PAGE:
Thumbprint Cookies with Jam
Wait. I'm not blaming this one on my oven. In fact, I'll never blame anything on it.
They taste great, as long as you don't mind biting into something that looks like a fried egg with a pink center. Light, slightly crisp at the edges, and oh so buttery. And then there's that little taste of jam. Nice.
But I'm not loving the recipe: Aunt Sis's Strawberry Tart Cookies, Gourmet's favorite from 1993. Sorry Aunt Sis. Honestly.
Aunt Sis's Strawberry Tart Cookies
as printed in Gourmet…
sticks (1 1/2 cups) cold unsalted butter, cut into bits
large egg yolks, beaten lightly
strained strawberry jam
a large bowl whisk together the flour, the sugar, and the salt, add the
butter, and blend the mixture until it resembles coarse meal. Stir in
the egg yolks, blend the mixture until it forms a dough, and chill the
dough, wrapped in plastic wrap, for at least 2 hours or overnight.
the oven to 350Â° F. Let the dough soften slightly, roll level teaspoons
of it into balls, and arrange the balls about 2 inches apart on lightly
greased baking sheets. Using your thumb, make an indentation in the
center of each ball, being careful not to crack the dough around the
edges. (If the dough cracks, reroll it and try again.) Fill each
indentation with about 1/4 teaspoon of the jam and bake the cookies in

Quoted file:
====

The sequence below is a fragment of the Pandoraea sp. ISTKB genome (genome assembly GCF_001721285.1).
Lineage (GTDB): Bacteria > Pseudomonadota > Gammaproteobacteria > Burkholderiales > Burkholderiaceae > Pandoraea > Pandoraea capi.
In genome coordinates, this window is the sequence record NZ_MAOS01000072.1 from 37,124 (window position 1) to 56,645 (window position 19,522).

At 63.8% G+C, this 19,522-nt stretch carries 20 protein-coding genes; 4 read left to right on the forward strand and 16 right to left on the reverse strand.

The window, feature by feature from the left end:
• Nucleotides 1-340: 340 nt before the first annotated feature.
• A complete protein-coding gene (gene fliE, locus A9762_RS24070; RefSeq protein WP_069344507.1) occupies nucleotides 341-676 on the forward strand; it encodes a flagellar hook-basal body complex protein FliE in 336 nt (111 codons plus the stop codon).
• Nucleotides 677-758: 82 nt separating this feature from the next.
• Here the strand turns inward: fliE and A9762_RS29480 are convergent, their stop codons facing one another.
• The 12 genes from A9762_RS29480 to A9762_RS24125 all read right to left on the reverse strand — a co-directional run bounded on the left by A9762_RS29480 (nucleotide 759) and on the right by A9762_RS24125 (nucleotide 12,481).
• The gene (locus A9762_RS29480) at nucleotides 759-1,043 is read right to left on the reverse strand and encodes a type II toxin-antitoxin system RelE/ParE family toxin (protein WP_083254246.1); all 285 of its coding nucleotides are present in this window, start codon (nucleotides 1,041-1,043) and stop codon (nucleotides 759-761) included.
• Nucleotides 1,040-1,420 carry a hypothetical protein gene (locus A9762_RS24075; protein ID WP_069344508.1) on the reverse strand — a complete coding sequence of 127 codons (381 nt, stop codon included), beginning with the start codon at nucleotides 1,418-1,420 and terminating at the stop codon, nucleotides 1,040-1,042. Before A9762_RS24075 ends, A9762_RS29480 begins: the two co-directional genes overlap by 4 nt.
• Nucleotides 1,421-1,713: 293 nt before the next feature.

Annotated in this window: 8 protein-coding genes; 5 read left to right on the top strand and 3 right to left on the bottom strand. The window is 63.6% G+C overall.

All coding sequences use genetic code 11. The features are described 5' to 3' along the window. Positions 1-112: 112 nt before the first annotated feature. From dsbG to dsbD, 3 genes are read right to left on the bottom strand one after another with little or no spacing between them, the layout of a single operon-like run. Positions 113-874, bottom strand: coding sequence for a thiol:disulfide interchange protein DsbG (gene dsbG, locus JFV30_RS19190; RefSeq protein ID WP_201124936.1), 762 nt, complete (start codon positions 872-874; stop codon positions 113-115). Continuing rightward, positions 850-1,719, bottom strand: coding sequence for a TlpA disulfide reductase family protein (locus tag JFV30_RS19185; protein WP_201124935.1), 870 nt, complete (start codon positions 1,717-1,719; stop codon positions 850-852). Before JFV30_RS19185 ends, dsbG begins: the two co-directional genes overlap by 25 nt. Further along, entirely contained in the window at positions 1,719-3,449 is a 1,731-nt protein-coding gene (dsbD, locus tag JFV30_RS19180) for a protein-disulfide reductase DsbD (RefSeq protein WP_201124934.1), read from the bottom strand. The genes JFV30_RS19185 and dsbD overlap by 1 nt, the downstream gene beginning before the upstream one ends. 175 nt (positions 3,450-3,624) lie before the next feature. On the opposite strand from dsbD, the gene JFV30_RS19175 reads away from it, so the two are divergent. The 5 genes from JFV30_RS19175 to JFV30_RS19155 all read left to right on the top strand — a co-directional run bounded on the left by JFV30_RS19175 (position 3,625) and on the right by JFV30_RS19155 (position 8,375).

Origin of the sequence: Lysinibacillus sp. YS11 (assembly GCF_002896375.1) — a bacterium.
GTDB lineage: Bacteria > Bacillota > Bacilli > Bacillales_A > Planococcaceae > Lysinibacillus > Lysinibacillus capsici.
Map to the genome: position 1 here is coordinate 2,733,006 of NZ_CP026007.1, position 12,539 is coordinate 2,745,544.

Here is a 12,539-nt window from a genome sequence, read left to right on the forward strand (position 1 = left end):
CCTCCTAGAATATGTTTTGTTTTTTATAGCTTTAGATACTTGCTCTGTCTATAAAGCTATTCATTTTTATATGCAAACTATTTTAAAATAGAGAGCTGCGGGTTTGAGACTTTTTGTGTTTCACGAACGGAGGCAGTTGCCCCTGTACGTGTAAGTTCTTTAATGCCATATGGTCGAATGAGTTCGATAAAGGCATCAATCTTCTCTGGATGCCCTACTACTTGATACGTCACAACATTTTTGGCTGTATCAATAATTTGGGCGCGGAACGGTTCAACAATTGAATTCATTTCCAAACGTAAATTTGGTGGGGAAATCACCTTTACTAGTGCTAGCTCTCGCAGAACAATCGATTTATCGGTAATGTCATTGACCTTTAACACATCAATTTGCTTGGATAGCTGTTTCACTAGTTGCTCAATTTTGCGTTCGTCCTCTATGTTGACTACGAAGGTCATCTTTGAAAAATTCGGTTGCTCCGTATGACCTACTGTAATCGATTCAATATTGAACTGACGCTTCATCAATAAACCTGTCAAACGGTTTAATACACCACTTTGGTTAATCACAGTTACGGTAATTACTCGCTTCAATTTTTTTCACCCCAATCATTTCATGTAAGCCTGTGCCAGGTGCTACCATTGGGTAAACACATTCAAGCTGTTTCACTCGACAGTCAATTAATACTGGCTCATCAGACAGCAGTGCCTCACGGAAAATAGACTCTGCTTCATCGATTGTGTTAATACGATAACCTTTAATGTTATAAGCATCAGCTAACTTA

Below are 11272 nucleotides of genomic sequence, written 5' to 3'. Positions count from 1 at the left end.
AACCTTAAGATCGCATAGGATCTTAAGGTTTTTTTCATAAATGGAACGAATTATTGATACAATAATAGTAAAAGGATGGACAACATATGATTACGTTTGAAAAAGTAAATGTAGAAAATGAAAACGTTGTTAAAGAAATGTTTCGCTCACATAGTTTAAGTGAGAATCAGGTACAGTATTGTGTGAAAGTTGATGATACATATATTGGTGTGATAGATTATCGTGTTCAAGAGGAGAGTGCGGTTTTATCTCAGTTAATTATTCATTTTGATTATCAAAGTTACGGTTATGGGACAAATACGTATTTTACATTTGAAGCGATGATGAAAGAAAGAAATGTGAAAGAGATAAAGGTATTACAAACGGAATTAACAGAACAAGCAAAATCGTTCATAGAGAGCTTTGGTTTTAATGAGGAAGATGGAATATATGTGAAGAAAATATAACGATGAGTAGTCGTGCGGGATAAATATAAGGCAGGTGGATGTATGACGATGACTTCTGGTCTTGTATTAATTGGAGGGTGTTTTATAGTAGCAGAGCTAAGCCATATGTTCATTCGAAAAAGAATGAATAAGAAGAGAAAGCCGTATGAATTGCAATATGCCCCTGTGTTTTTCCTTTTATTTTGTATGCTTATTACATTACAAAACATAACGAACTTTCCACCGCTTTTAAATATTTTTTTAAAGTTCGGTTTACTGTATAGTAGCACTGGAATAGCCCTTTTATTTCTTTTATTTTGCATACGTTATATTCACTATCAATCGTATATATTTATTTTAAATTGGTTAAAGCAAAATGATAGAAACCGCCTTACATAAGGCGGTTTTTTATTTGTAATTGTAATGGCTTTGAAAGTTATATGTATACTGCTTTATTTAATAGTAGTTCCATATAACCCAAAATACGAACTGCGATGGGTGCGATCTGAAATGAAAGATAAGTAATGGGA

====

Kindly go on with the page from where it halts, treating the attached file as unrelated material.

batches in the middle of the oven for 12 to 15 minutes, or until the
edges are pale golden. Let the cookies cool on the sheets for 2
minutes, transfer them to racks, and let them cool completely. The cookies may be made 1 month in advance and kept frozen in airtight containers. Makes about 100 cookies.
- I chilled the dough over night and rolled it into very small balls — about the size of 1-1/2 tsp. in circumference. Because the dough was well chilled, I used the end of a wooden spoon to make the jam indention. Only a tiny bit of jam filled each space.
- I put the dough balls back in the fridge for an hour to harden them up again before baking them just to be on the safe side.
- The first batch, I baked for 10 of the 12 minutes. By that time, the dough was quite flattened and just barely beginning to turn golden. The jam, was very melted in most, running from the centers like lava from a volcano. Oh. Joy.
- The second batch I used my knuckle to make the indentation, but the dough really wanted to crack. Plus, the indention wasn't very deep.
- I reduced the cooking time to 8 minutes, and the cookies not only still spread, but weren't done in the center and the jelly still ran.
- There is no way this recipe makes even close to 100 cookies. One batch makes a little more than half that amount or 3-1/2 big baking sheets.
- Cookies couldn't be more simple to make than these, so I'm seriously wondering what is going on. It HAS to be the cheap butter since the recipe's not an old one, and doesn't take a lot of skill.
Don't forget to visit the rest of our cookie crew testing Gourmet's favorite cookies: Andrea of Andrea's Recipes, Claire of The Barefoot Kitchen, Sandy of At the Baker's Bench, Courtney of Coco Cooks, Judy of No Fear Entertaining, and Jerry of Cooking by the Seat of My Pants. I know they've got something delicious just waiting for you! And they most likely won't be complaining about it.
Fried Egg, anyone? Anyone?